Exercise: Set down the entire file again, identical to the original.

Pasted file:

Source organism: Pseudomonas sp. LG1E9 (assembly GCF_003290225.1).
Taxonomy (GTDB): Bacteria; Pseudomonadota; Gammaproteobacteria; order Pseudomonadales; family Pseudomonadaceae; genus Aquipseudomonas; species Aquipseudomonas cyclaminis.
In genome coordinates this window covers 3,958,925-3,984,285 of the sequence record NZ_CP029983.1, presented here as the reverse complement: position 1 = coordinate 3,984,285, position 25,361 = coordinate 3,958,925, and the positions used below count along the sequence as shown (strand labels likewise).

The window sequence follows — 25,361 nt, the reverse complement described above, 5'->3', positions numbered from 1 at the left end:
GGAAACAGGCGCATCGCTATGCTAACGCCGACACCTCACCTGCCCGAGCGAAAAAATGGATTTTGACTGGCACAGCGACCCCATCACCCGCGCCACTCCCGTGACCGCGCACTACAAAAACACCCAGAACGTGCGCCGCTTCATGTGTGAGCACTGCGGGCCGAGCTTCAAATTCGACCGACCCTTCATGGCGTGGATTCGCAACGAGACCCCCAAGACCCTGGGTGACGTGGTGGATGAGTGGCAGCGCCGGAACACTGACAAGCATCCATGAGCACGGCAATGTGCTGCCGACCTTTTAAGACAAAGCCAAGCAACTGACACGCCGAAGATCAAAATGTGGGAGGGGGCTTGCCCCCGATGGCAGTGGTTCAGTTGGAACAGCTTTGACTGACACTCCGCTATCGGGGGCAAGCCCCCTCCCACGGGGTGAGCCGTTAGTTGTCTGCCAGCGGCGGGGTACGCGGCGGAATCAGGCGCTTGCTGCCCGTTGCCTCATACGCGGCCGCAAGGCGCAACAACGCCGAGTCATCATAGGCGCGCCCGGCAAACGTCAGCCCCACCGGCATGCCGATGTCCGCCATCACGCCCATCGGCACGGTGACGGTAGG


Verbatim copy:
Source organism: Pseudomonas sp. LG1E9 (assembly GCF_003290225.1).
Taxonomy (GTDB): Bacteria; Pseudomonadota; Gammaproteobacteria; order Pseudomonadales; family Pseudomonadaceae; genus Aquipseudomonas; species Aquipseudomonas cyclaminis.
In genome coordinates this window covers 3,958,925-3,984,285 of the sequence record NZ_CP029983.1, presented here as the reverse complement: position 1 = coordinate 3,984,285, position 25,361 = coordinate 3,958,925, and the positions used below count along the sequence as shown (strand labels likewise).

The window sequence follows — 25,361 nt, the reverse complement described above, 5'->3', positions numbered from 1 at the left end:
GGAAACAGGCGCATCGCTATGCTAACGCCGACACCTCACCTGCCCGAGCGAAAAAATGGATTTTGACTGGCACAGCGACCCCATCACCCGCGCCACTCCCGTGACCGCGCACTACAAAAACACCCAGAACGTGCGCCGCTTCATGTGTGAGCACTGCGGGCCGAGCTTCAAATTCGACCGACCCTTCATGGCGTGGATTCGCAACGAGACCCCCAAGACCCTGGGTGACGTGGTGGATGAGTGGCAGCGCCGGAACACTGACAAGCATCCATGAGCACGGCAATGTGCTGCCGACCTTTTAAGACAAAGCCAAGCAACTGACACGCCGAAGATCAAAATGTGGGAGGGGGCTTGCCCCCGATGGCAGTGGTTCAGTTGGAACAGCTTTGACTGACACTCCGCTATCGGGGGCAAGCCCCCTCCCACGGGGTGAGCCGTTAGTTGTCTGCCAGCGGCGGGGTACGCGGCGGAATCAGGCGCTTGCTGCCCGTTGCCTCATACGCGGCCGCAAGGCGCAACAACGCCGAGTCATCATAGGCGCGCCCGGCAAACGTCAGCCCCACCGGCATGCCGATGTCCGCCATCACGCCCATCGGCACGGTGACGGTAGG